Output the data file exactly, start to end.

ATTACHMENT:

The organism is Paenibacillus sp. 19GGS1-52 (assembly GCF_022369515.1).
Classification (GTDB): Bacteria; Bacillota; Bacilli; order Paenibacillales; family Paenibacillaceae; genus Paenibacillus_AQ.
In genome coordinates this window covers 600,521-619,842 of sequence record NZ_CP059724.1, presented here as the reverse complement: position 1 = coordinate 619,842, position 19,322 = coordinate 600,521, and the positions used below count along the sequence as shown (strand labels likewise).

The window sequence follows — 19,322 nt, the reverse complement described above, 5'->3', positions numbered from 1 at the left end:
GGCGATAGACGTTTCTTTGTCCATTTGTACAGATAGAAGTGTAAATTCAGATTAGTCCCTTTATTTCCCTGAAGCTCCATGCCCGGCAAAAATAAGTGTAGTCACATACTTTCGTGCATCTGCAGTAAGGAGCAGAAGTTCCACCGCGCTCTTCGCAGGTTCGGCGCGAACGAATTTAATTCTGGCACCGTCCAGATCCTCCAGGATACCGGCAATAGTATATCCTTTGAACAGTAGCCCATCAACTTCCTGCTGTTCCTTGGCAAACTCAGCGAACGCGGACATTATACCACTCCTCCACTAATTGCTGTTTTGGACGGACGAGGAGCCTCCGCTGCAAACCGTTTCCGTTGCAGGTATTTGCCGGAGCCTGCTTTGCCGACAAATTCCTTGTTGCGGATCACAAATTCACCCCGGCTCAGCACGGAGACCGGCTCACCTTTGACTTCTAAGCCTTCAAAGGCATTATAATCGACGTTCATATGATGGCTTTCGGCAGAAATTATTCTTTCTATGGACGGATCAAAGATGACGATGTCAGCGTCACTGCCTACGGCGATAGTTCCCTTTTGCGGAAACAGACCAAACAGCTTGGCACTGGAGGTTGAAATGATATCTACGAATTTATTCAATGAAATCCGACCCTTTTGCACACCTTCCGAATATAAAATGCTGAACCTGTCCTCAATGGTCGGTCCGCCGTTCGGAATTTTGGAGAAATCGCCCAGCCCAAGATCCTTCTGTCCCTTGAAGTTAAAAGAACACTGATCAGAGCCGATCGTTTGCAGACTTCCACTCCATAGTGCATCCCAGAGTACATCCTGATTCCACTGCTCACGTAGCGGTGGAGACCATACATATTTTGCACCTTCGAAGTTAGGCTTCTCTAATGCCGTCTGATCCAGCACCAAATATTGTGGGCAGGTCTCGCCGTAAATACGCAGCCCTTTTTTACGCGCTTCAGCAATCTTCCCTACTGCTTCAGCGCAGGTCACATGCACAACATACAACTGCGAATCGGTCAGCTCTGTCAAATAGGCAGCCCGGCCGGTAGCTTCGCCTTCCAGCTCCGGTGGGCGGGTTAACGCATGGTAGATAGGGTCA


The organism is Paenibacillus sp. 19GGS1-52 (assembly GCF_022369515.1).
Classification (GTDB): Bacteria; Bacillota; Bacilli; order Paenibacillales; family Paenibacillaceae; genus Paenibacillus_AQ.
In genome coordinates this window covers 600,521-619,842 of sequence record NZ_CP059724.1, presented here as the reverse complement: position 1 = coordinate 619,842, position 19,322 = coordinate 600,521, and the positions used below count along the sequence as shown (strand labels likewise).

The window sequence follows — 19,322 nt, the reverse complement described above, 5'->3', positions numbered from 1 at the left end:
GGCGATAGACGTTTCTTTGTCCATTTGTACAGATAGAAGTGTAAATTCAGATTAGTCCCTTTATTTCCCTGAAGCTCCATGCCCGGCAAAAATAAGTGTAGTCACATACTTTCGTGCATCTGCAGTAAGGAGCAGAAGTTCCACCGCGCTCTTCGCAGGTTCGGCGCGAACGAATTTAATTCTGGCACCGTCCAGATCCTCCAGGATACCGGCAATAGTATATCCTTTGAACAGTAGCCCATCAACTTCCTGCTGTTCCTTGGCAAACTCAGCGAACGCGGACATTATACCACTCCTCCACTAATTGCTGTTTTGGACGGACGAGGAGCCTCCGCTGCAAACCGTTTCCGTTGCAGGTATTTGCCGGAGCCTGCTTTGCCGACAAATTCCTTGTTGCGGATCACAAATTCACCCCGGCTCAGCACGGAGACCGGCTCACCTTTGACTTCTAAGCCTTCAAAGGCATTATAATCGACGTTCATATGATGGCTTTCGGCAGAAATTATTCTTTCTATGGACGGATCAAAGATGACGATGTCAGCGTCACTGCCTACGGCGATAGTTCCCTTTTGCGGAAACAGACCAAACAGCTTGGCACTGGAGGTTGAAATGATATCTACGAATTTATTCAATGAAATCCGACCCTTTTGCACACCTTCCGAATATAAAATGCTGAACCTGTCCTCAATGGTCGGTCCGCCGTTCGGAATTTTGGAGAAATCGCCCAGCCCAAGATCCTTCTGTCCCTTGAAGTTAAAAGAACACTGATCAGAGCCGATCGTTTGCAGACTTCCACTCCATAGTGCATCCCAGAGTACATCCTGATTCCACTGCTCACGTAGCGGTGGAGACCATACATATTTTGCACCTTCGAAGTTAGGCTTCTCTAATGCCGTCTGATCCAGCACCAAATATTGTGGGCAGGTCTCGCCGTAAATACGCAGCCCTTTTTTACGCGCTTCAGCAATCTTCCCTACTGCTTCAGCGCAGGTCACATGCACAACATACAACTGCGAATCGGTCAGCTCTGTCAAATAGGCAGCCCGGCCGGTAGCTTCGCCTTCCAGCTCCGGTGGGCGGGTTAACGCATGGTAGATAGGGTCA